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Institutional Economics



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Corporate Governance is really a branch of Institutional economics which studies how institutions - the rules of the gamle - shape economic behaviour and affect economic welfare.Institutions like markets, hierachies, governments and cultures have economic costs and benefits. They can be deployed more or less wisely creating the posperous or poor societies.




Economists have studied institutions for a long time. Adam Smith and Karl Marx were concerned with instituions and particularly with ownership of the means of productrion. The central question os policial economy is arguably defiing the proper scope of government. How much should the government do and how much should be left to the market?


In recent decades a "new institutional economics" has emerged thorugh the contributions of Nobel laureates suchs as Ronald Coase, Oliver Williamson, Kenneth Arrow, James Buchanan and Douglas North. The central theme is that there are costs and benefits of economic institutions or ecnomic systems which essentially determine how economies work.


All economic institutions essentially serve the same purpose: coordination of economic activity or in other words making societies work together.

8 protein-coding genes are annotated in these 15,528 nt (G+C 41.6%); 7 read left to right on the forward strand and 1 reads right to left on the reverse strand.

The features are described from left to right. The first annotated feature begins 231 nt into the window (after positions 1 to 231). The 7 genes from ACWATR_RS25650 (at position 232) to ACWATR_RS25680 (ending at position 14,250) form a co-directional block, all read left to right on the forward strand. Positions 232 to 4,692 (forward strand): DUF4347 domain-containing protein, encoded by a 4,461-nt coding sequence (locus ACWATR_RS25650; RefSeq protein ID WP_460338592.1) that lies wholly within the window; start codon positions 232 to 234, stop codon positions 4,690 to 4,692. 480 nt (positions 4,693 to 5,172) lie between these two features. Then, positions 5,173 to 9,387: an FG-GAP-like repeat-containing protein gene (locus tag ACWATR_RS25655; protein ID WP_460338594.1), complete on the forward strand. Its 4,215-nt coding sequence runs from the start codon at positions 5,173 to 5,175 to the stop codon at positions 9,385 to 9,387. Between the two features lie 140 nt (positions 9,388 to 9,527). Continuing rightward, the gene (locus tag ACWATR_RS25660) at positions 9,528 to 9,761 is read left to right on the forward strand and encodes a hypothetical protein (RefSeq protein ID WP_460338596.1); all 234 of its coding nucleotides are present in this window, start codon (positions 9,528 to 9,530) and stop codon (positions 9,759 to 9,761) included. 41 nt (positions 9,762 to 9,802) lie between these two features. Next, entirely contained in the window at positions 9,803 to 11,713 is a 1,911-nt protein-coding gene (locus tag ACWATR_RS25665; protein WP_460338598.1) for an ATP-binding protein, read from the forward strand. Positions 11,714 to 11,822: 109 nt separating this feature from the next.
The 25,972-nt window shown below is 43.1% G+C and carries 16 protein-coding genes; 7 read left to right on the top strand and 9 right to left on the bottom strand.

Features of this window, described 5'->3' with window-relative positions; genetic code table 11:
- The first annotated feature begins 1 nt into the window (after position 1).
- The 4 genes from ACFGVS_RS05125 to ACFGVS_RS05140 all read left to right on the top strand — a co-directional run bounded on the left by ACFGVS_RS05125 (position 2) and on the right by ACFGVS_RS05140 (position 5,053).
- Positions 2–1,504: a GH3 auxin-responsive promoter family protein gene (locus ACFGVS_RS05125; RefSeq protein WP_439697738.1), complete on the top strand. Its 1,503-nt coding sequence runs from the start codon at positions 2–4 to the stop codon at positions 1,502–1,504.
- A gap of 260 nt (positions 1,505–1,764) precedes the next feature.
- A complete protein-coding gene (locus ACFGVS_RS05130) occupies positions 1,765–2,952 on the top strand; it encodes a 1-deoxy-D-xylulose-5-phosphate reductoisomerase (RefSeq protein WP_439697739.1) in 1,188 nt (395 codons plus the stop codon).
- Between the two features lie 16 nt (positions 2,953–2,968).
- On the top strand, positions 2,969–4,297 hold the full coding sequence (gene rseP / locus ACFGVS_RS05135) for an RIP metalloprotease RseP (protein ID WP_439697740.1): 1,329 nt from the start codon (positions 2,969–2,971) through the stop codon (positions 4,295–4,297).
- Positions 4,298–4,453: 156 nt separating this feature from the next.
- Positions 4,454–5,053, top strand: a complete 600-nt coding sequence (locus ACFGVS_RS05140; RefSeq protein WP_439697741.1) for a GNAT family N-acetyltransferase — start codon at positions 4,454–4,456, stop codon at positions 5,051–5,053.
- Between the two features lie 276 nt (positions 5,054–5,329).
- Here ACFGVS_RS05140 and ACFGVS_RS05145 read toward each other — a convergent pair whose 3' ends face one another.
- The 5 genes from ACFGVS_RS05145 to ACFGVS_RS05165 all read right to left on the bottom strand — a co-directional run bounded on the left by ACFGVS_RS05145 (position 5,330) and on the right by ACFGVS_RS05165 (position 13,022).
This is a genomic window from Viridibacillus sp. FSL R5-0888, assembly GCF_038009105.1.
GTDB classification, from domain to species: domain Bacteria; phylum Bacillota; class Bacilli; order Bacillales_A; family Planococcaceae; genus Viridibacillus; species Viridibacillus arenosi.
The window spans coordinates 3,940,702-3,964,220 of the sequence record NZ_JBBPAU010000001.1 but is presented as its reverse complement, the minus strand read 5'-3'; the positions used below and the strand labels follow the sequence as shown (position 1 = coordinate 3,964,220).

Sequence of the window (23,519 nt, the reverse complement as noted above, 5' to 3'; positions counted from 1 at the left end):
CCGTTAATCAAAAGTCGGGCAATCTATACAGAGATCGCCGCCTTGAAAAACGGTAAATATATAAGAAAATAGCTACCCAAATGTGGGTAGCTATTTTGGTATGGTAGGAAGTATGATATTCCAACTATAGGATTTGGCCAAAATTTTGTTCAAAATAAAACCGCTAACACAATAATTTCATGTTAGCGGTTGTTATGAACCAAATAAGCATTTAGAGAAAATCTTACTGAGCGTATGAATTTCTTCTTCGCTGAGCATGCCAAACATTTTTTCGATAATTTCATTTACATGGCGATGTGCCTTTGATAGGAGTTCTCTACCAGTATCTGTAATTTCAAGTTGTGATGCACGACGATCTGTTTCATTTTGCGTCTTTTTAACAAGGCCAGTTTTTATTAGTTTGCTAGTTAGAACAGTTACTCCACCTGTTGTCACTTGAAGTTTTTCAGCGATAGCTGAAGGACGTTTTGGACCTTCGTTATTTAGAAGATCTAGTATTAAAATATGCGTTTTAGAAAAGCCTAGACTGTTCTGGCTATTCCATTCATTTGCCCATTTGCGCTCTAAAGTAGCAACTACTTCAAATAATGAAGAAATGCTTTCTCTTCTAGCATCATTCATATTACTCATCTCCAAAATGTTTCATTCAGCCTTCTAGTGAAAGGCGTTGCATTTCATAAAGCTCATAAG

We now know that the disttinction between governments and markets is important, but also overly simplistic because there are many other economic institutions - like unions, associations, business firms or even social norms.  Theore are many ways of organizing governments which can for example be more or less democratic. There are also many kinds of markets and many ways to governmen business firms (which we study under the heading of "corporate governance"). Institutional economics is concerned with finding out what institutions can most efficiently organize economic acitivity. Ideally, institutions should minimize transaction costs - the costs of running the economics system..


Transaction costs essentially originate in human limitations such as bounded rationality and self interest seeking. Economic institutions need to take these limitations into consideration and coordinate behavior as well as possible under the circumstances. 






In a new book with Martin Conyon, Corporate governance: Mechanisms and Systems, I try to provide a grand view of the field.




Mechanisms such as ownership, boards, incentives and regulate work to provide companies with control and direction. Countries combine them to form systems.